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Picture this: there's a power outage and you need to locate a flashlight or the fuse box. Your eyes normally require a few minutes to adjust to the dark and then you can see again. This remarkable process is ''dark adaptation'' and it's what lets our eyes get used to the dark.

A person with a healthy set of eyes probably takes night vision - and the biochemical, physical and neural mechanisms - for granted. So how does it really happen? Firstly, let's examine some eye anatomy. Your eye has, in addition to other cells, rod cells and cone cells, which are found at the back of the eye; or, to be precise, on the retina. Together they form the sensory layer. This is the part that helps the eye pick up light and color. These cells are distributed evenly throughout your retina, save for the small area opposite the pupil known as the fovea. This is made up of only cone cells, and its main function involves focusing on detail. What's the difference between these two cell types? Basically, cones contribute to color vision, and the rods are sensitive to light and detect movement.

This information is significant because, when you're trying to find something in the dark, like the edge of the last stair in a dark basement, instead of looking directly at it, try to look just beside it. When you do that, you use the part of the eye that has rods, which, as mentioned above, are more responsive to light, even if there isn't much of it.

Your pupils also dilate when it's dark. Your pupil reaches its largest diameter within a minute but dark adaptation keeps enhacing your vision for the next half hour.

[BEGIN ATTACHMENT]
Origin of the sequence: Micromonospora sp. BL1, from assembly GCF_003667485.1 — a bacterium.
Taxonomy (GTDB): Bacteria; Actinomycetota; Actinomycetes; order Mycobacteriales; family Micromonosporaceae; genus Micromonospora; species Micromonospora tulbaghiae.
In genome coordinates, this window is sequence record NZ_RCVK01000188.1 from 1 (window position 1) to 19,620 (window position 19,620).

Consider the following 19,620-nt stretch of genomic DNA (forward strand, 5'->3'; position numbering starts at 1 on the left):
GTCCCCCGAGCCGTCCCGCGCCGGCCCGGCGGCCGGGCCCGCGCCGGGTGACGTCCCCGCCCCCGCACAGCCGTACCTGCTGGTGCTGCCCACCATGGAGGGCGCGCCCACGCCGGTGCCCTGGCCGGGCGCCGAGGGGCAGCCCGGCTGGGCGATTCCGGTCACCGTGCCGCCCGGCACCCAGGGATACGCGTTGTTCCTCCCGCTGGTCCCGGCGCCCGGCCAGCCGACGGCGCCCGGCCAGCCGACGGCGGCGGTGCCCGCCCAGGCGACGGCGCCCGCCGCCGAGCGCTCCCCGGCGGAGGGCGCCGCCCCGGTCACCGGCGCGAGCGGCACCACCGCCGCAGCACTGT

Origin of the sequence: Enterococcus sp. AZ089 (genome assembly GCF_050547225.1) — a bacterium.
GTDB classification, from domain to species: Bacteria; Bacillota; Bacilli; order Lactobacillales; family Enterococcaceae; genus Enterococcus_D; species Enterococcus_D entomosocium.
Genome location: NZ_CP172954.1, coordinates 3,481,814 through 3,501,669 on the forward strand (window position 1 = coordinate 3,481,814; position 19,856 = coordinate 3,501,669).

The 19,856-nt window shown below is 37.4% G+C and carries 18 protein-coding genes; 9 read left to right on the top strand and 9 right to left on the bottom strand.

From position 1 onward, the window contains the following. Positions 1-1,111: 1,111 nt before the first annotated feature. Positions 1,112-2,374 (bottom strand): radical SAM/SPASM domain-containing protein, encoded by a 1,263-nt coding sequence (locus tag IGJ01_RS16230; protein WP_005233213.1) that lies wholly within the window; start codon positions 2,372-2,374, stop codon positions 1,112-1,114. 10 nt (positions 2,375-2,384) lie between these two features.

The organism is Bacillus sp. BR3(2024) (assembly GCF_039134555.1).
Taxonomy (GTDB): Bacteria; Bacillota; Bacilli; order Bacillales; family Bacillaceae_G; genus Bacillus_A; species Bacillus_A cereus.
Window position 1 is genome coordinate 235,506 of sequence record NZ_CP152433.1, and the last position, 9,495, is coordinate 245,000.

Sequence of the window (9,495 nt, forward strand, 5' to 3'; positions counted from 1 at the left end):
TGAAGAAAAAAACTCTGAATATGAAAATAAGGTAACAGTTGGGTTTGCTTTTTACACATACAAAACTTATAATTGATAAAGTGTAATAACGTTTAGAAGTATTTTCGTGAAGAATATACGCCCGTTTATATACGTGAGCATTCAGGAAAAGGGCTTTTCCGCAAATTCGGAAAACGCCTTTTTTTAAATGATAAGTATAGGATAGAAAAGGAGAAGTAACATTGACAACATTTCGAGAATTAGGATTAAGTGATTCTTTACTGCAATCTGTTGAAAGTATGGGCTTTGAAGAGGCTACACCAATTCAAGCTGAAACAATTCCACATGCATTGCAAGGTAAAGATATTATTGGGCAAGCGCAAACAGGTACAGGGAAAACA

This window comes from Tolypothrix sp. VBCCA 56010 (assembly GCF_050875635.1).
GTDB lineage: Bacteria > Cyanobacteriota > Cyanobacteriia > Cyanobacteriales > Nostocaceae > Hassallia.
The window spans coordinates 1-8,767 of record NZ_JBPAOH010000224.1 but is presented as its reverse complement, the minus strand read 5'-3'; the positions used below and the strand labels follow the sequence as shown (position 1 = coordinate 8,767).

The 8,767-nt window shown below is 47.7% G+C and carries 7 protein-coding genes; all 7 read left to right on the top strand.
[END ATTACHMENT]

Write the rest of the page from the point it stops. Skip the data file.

You'll experience dark adaptation when you first enter a darkened movie theatre from a well-lit area and have a hard time finding somewhere to sit. But after a couple of minutes, your eyes get used to the situation and see better. This same thing occurs when you're looking at the stars in the sky. Initially, you can't see very many. Keep looking; as you dark adapt, the stars will become visible. Despite the fact that you need a few noticeable moments to begin to see in the darker conditions, you'll quickly be able to re-adapt upon your return to bright light, but then the dark adaptation process will have to begin from scratch if you go back into the dark.

This is why many people prefer not to drive at night. If you look at the headlights of an oncoming car, you may find yourself momentarily unable to see, until that car is gone and your eyes once again adjust to the night light. A helpful way to avoid this is to avoid looking right at headlights, and instead, try to allow peripheral vision to guide you.

If you're beginning to find it challenging to see at night or in the dark, schedule an appointment with your eye doctor who will confirm that your prescription is up to date, and rule out other reasons for decreased vision, such as macular degeneration or cataracts.

Welcome to Texas State Optical Katy Fry

Welcome to Texas State Optical Katy Fry

Welcome to Texas State Optical Katy Fry

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